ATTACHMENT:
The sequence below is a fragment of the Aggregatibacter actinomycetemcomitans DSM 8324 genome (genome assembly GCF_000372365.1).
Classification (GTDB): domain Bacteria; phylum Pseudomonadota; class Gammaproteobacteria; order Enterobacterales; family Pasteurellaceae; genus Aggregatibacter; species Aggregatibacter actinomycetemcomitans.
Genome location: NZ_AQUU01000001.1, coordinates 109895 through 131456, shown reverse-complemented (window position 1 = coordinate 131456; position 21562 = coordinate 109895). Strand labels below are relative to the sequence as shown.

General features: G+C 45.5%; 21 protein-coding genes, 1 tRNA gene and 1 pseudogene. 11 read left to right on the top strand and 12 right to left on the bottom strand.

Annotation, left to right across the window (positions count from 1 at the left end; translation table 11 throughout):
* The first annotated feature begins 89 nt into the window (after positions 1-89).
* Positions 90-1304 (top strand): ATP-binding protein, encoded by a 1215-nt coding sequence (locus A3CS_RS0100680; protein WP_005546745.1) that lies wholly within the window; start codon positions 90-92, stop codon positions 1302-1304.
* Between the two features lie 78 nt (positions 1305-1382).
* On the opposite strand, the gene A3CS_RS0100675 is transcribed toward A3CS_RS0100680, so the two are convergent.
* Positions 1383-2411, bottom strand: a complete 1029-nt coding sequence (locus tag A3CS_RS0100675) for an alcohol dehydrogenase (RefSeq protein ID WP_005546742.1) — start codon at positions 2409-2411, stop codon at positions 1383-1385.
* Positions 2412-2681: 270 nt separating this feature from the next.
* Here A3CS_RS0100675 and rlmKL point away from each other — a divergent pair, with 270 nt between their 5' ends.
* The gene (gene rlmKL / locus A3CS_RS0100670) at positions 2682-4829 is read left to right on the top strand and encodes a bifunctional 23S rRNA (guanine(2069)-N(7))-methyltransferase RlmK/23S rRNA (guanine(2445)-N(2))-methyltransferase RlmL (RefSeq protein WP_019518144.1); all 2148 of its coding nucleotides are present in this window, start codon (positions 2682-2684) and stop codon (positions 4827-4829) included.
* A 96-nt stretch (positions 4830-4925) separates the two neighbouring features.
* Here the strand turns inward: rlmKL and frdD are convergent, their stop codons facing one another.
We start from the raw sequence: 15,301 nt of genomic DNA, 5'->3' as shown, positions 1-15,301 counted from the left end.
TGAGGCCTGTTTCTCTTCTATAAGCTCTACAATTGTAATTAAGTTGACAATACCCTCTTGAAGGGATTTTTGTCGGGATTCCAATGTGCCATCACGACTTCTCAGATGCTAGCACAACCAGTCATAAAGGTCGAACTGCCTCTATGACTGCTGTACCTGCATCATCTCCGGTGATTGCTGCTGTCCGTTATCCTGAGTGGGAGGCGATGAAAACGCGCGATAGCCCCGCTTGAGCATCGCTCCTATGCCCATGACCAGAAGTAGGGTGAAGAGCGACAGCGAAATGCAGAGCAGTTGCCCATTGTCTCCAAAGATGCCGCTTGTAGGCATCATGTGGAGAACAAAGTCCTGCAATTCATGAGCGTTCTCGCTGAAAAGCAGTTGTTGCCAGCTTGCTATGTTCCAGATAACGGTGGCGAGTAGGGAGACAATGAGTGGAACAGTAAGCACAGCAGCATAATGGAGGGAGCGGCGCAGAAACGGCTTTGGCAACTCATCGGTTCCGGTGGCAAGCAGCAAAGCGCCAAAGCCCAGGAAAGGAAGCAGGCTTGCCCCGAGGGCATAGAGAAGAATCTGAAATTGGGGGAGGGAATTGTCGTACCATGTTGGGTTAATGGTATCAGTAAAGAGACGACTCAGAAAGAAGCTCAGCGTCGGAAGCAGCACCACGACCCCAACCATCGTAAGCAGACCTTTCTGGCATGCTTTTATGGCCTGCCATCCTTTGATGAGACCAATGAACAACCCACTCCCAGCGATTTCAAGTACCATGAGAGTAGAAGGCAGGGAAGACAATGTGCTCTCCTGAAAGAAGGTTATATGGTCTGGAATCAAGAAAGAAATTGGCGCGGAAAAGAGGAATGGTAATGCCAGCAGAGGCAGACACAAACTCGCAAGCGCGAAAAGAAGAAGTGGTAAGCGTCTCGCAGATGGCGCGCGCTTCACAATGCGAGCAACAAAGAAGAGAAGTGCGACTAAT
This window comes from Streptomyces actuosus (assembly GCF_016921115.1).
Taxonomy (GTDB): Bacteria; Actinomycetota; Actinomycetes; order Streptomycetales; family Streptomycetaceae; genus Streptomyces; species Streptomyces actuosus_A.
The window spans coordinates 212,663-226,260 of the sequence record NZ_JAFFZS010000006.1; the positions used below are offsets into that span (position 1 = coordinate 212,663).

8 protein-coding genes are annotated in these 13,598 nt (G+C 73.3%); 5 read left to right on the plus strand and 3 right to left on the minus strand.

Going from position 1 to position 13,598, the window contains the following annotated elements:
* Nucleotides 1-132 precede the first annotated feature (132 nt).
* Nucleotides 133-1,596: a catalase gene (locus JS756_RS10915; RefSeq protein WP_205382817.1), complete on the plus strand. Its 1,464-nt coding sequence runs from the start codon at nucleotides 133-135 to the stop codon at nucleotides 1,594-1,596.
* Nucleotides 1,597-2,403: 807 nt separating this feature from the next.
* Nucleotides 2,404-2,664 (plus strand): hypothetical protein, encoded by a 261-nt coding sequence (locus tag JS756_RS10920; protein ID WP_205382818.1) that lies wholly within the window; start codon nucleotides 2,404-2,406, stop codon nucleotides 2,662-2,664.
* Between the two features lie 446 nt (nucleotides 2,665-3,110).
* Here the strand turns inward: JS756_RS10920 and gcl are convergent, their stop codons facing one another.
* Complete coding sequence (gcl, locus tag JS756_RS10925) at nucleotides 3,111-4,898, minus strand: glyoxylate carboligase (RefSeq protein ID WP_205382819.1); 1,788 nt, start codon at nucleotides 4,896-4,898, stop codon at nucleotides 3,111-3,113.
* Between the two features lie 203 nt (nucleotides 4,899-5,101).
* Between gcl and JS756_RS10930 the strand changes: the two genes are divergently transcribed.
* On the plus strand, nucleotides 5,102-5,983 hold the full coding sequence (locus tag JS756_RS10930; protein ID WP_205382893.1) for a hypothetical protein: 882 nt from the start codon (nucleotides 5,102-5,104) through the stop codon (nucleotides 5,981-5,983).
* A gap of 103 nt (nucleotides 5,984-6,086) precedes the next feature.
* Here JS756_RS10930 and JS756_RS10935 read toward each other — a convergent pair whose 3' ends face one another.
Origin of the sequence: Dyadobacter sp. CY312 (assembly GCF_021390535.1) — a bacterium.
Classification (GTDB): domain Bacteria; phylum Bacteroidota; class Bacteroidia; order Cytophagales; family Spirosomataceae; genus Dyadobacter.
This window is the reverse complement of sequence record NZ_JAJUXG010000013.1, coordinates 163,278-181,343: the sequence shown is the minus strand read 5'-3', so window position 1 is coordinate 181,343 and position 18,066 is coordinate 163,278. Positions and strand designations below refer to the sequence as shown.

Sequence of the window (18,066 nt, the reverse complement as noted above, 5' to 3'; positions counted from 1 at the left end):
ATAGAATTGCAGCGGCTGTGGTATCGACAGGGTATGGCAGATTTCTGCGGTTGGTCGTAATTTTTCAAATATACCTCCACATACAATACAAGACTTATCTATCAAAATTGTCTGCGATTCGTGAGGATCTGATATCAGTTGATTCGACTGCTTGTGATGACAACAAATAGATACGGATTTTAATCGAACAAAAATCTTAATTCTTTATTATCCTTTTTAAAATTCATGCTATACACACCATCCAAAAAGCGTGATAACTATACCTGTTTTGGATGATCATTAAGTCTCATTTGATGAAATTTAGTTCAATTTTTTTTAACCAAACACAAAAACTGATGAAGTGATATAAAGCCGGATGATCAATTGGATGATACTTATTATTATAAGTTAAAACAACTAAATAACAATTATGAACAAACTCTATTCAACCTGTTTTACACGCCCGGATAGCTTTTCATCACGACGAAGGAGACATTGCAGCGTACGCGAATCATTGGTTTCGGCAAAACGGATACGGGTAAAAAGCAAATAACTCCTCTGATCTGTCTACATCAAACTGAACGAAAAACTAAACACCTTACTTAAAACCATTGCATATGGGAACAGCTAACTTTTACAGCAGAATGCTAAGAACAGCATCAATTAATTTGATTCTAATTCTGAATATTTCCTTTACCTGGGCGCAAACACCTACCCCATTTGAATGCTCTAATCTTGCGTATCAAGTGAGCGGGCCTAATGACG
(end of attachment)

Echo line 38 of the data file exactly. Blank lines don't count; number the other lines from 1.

Sequence of the window (18,066 nt, the reverse complement as noted above, 5' to 3'; positions counted from 1 at the left end):